years with recurrent engine prob- stores hulk in the Gareloch, and Navy in January 1946 and sold and was grounded off Houston,
P2000 class of fast patrol boat and the first aeroplane to land on
lems that eventually took her into subsequently an accommodation into merchant service where she Texas, to prevent sinking.
prides herself with the title ‘origi- Ascension Island. extensive refit in August that year. ship in Loch Alsh. A refit in Belfast became in succession the Swedish The penultimate Archer was
nal and best’. A Swordfish of 819 Squadron The unfortunate conclusion fitted her out as an aircraft ferry Anna Saelen, Greek Tasmania, and actually a patrol boat of the Royal
She is one of 16 P2000s in also sank the German submarine was that the problems were too for the Ministry of War Transport the Taiwanese Union Reliance. Australian Navy of 1967.
HEROES OF THE ROYAL NAVY No.38
Mate Charles Davis Lucas VC
ONE HUNDRED and fifty years ago the man Lucas’ abilities were not contained within just
whose act of bravery won the first Victoria Cross this one moment of valour; he more than proved
received his award from the Queen herself in a his worth as he rose up through the ranks,
grand ceremony in London’s Hyde Park. attaining the title of Rear Admiral on the retired
The incident that merited the first award of list in 1885.
the VC took place three years earlier on June 21 The admiration of his commanding officer
1854 in the early stages of the Crimean War. obviously extended beyond this act of bravery
Sputtering and sizzling on the upper deck of as in 1879, Lucas married Frances Russell Hall,
HMS Hecla, a live shell fired from the Russian the daughter of his former captain – a wed-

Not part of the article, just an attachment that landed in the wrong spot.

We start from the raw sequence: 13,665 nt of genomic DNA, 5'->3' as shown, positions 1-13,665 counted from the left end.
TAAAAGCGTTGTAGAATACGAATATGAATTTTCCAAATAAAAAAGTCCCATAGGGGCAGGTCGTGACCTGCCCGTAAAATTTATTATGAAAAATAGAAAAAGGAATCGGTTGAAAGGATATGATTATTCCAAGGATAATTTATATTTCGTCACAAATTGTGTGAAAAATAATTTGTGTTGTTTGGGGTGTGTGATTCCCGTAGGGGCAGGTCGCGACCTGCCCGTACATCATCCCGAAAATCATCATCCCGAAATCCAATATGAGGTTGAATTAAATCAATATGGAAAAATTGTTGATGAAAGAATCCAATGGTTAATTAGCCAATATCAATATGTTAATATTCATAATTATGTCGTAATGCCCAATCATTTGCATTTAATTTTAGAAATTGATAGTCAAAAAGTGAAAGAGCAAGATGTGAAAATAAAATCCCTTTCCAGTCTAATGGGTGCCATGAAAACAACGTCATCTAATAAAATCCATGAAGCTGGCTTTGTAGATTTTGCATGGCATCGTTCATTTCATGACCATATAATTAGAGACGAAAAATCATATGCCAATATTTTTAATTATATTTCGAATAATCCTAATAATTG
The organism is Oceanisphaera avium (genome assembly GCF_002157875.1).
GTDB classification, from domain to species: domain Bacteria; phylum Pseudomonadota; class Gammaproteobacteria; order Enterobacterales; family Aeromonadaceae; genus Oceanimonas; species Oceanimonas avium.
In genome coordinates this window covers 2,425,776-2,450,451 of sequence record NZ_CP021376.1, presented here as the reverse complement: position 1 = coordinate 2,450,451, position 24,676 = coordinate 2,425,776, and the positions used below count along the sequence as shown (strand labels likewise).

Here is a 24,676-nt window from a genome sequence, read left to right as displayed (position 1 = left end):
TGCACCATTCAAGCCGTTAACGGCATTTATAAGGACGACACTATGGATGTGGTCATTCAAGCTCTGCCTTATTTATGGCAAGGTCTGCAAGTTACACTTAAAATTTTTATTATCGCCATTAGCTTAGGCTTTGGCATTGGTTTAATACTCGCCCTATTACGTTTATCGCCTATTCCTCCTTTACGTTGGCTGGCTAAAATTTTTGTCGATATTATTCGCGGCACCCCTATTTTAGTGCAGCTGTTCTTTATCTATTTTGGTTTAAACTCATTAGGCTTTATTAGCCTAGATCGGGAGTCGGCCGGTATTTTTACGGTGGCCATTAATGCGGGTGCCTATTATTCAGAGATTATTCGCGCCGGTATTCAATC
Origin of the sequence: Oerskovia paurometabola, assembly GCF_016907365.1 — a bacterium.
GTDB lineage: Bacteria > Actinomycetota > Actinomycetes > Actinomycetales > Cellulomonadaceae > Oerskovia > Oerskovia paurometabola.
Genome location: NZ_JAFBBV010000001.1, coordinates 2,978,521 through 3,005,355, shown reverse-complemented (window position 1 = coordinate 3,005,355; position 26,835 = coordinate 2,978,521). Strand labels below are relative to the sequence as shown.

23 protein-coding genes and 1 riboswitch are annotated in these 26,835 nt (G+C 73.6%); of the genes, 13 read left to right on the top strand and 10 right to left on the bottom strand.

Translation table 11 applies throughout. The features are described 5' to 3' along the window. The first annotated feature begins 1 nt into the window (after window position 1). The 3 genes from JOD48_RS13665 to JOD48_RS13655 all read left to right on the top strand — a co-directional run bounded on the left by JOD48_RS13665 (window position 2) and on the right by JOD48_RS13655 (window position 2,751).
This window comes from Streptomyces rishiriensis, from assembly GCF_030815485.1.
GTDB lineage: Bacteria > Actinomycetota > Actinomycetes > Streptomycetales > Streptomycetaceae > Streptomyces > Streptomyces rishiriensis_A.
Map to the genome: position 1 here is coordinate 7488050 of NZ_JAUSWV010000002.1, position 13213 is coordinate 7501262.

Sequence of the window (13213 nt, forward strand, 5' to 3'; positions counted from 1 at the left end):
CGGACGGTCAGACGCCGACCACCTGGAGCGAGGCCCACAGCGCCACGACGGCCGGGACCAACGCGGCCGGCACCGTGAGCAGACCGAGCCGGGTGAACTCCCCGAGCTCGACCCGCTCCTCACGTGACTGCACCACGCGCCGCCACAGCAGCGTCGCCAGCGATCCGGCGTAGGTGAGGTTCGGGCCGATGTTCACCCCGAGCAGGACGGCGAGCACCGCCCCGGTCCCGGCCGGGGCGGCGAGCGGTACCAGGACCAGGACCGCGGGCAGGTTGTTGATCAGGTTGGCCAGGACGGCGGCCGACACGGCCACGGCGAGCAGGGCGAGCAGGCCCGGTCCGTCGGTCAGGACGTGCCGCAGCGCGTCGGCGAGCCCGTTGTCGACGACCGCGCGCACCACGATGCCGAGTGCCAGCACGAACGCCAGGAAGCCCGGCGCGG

fortress at Bomarsund promised an abrupt end ding urged by the now
to the ship’s bombardment. Admiral Sir William Hall
Hecla, in company with HM ships Odin and on his death bed.
Valorous, was bombarding the fort on the Åland
island off Finland in an ultimately futile attempt
to damage the Russian hold on the Gulf of
The granite walls of the fortress were almost
impervious to the three ships’ onslaught, and
the Russian guns far outnumbered the 38 on the
three Naval ships.
As the Russian shell lay on the deck of Hecla,
the order was cried out for the men to throw
themselves flat as the explosive fuse burnt
down to its deadly cargo.
These shells were filled with gun-powder and
provided with improvised fuses cut to length
according to the best guess of the men who
Charles Davis Lucas, in a moment of “great
coolness and presence of mind” according to
his Commanding Officer Capt William Hall, ran
forward and picked up the smoking shell.
The Acting Mate on board the 6-gun steam
paddle sloop was gambling his life that there
were still seconds to spare in the fuse’s length.
Lucas – a gunner himself so he knew the risk
– hurled the shell over the rail and before it hit
the water it exploded into its brief, vibrant
Due to Lucas’ swift action, rather than
countless dead and wounded and a
shattered gun-deck, the hull was slight-
ly damaged and two men suffered
Although he had to wait three
years for his Victoria Cross a more
prompt recompense for the bravery
of the 20-year-old Irishman came
in instant promotion to Acting Lieutenant.
But Lucas was not, in fact, the first man
to be gazetted for the Victoria Cross, or
the first man to wear it – those hon-
ours fell to others due to alphabetic
or officer status, but his was the first
act to be recognised with this gallantry